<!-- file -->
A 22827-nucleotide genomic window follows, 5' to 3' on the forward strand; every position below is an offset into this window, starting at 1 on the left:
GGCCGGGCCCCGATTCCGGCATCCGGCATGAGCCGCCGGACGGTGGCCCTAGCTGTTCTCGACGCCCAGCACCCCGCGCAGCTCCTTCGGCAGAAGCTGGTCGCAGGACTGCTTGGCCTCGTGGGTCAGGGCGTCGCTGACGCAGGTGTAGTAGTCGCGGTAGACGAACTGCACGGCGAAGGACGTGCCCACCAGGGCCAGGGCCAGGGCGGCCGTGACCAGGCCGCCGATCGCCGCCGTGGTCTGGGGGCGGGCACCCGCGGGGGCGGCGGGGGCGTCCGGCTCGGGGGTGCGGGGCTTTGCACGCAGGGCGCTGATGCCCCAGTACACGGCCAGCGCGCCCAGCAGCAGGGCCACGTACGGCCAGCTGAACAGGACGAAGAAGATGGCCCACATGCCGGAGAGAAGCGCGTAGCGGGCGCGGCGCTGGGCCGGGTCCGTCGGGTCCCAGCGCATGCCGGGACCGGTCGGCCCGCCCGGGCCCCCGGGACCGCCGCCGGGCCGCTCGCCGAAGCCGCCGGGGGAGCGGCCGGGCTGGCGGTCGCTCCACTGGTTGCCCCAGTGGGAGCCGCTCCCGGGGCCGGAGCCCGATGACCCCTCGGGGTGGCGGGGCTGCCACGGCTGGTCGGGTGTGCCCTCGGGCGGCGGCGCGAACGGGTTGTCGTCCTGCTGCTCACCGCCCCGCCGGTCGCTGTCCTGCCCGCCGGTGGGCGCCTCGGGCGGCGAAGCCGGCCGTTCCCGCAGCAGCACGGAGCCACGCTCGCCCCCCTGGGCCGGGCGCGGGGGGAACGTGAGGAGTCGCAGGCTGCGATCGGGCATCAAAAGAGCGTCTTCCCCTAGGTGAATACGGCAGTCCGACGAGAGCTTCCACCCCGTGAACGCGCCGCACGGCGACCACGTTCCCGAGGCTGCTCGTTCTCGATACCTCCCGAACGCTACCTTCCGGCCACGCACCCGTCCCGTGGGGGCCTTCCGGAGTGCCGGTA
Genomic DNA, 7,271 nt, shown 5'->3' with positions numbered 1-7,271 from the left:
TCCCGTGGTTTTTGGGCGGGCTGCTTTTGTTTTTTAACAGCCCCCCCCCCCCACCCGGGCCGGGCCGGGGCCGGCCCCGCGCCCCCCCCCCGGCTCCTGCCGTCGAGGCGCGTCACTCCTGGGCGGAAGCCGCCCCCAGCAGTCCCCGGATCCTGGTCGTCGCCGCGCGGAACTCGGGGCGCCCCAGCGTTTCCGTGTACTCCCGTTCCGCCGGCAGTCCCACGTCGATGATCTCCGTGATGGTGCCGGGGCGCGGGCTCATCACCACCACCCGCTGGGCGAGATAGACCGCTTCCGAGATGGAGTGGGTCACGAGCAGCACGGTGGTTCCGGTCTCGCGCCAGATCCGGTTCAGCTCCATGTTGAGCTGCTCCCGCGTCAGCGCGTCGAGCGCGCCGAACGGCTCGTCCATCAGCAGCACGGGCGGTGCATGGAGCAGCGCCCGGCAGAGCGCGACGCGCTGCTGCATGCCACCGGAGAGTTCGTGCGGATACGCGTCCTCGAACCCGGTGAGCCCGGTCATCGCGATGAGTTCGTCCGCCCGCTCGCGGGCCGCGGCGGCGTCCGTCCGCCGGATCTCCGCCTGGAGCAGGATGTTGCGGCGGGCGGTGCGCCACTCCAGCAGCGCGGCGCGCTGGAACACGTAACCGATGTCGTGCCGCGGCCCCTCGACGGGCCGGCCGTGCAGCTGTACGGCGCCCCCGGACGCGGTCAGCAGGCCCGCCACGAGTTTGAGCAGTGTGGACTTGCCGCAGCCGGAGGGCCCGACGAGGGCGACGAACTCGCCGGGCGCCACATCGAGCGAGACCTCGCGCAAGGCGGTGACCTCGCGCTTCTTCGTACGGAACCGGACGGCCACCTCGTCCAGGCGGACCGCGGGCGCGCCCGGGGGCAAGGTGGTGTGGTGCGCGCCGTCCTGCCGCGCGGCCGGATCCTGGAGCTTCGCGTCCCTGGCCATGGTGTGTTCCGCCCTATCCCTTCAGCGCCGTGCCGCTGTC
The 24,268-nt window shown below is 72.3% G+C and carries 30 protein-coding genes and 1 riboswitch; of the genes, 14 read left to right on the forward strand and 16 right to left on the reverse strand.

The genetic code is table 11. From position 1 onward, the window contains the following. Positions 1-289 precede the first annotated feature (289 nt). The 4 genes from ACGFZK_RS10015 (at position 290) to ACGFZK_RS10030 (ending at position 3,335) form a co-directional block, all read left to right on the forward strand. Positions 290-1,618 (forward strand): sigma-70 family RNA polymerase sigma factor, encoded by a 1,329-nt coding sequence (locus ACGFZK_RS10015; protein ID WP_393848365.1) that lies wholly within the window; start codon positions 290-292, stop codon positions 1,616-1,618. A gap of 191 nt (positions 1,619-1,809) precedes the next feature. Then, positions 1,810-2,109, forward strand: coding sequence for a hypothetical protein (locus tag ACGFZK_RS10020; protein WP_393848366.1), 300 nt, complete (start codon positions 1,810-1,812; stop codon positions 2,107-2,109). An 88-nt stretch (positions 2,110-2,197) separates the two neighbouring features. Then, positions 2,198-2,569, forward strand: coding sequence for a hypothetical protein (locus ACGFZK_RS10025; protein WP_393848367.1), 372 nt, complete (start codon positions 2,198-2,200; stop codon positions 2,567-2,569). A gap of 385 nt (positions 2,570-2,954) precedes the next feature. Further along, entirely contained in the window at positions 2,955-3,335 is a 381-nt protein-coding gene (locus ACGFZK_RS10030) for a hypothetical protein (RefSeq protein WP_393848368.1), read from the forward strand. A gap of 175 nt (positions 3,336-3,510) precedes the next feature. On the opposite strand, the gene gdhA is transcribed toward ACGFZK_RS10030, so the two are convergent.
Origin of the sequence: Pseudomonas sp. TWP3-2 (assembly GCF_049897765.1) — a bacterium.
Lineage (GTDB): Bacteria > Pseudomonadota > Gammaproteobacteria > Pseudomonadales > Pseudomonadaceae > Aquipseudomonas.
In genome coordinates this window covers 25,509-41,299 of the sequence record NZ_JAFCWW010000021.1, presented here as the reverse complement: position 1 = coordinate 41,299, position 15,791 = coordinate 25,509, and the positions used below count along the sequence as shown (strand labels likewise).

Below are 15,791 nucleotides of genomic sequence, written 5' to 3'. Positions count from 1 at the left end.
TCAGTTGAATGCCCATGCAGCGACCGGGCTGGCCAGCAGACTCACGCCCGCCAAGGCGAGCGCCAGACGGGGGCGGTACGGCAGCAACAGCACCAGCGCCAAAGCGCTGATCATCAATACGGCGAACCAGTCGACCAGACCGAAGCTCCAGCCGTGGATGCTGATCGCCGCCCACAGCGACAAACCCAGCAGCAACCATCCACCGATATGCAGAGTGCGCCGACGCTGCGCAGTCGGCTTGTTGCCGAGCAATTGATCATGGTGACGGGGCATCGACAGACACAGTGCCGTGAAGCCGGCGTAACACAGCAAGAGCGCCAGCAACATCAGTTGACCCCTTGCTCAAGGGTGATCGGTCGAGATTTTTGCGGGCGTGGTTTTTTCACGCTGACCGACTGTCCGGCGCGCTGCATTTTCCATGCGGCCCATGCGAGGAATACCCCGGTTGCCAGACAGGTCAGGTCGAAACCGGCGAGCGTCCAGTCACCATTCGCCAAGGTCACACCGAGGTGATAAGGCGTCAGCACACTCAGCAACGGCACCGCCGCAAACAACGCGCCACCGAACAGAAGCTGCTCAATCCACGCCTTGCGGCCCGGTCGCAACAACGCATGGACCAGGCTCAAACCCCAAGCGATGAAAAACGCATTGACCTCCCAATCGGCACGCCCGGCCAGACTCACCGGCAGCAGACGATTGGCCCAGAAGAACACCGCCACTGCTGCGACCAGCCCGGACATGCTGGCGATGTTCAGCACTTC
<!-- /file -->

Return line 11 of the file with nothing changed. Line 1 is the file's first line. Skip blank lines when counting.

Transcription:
TCAGTTGAATGCCCATGCAGCGACCGGGCTGGCCAGCAGACTCACGCCCGCCAAGGCGAGCGCCAGACGGGGGCGGTACGGCAGCAACAGCACCAGCGCCAAAGCGCTGATCATCAATACGGCGAACCAGTCGACCAGACCGAAGCTCCAGCCGTGGATGCTGATCGCCGCCCACAGCGACAAACCCAGCAGCAACCATCCACCGATATGCAGAGTGCGCCGACGCTGCGCAGTCGGCTTGTTGCCGAGCAATTGATCATGGTGACGGGGCATCGACAGACACAGTGCCGTGAAGCCGGCGTAACACAGCAAGAGCGCCAGCAACATCAGTTGACCCCTTGCTCAAGGGTGATCGGTCGAGATTTTTGCGGGCGTGGTTTTTTCACGCTGACCGACTGTCCGGCGCGCTGCATTTTCCATGCGGCCCATGCGAGGAATACCCCGGTTGCCAGACAGGTCAGGTCGAAACCGGCGAGCGTCCAGTCACCATTCGCCAAGGTCACACCGAGGTGATAAGGCGTCAGCACACTCAGCAACGGCACCGCCGCAAACAACGCGCCACCGAACAGAAGCTGCTCAATCCACGCCTTGCGGCCCGGTCGCAACAACGCATGGACCAGGCTCAAACCCCAAGCGATGAAAAACGCATTGACCTCCCAATCGGCACGCCCGGCCAGACTCACCGGCAGCAGACGATTGGCCCAGAAGAACACCGCCACTGCTGCGACCAGCCCGGACATGCTGGCGATGTTCAGCACTTC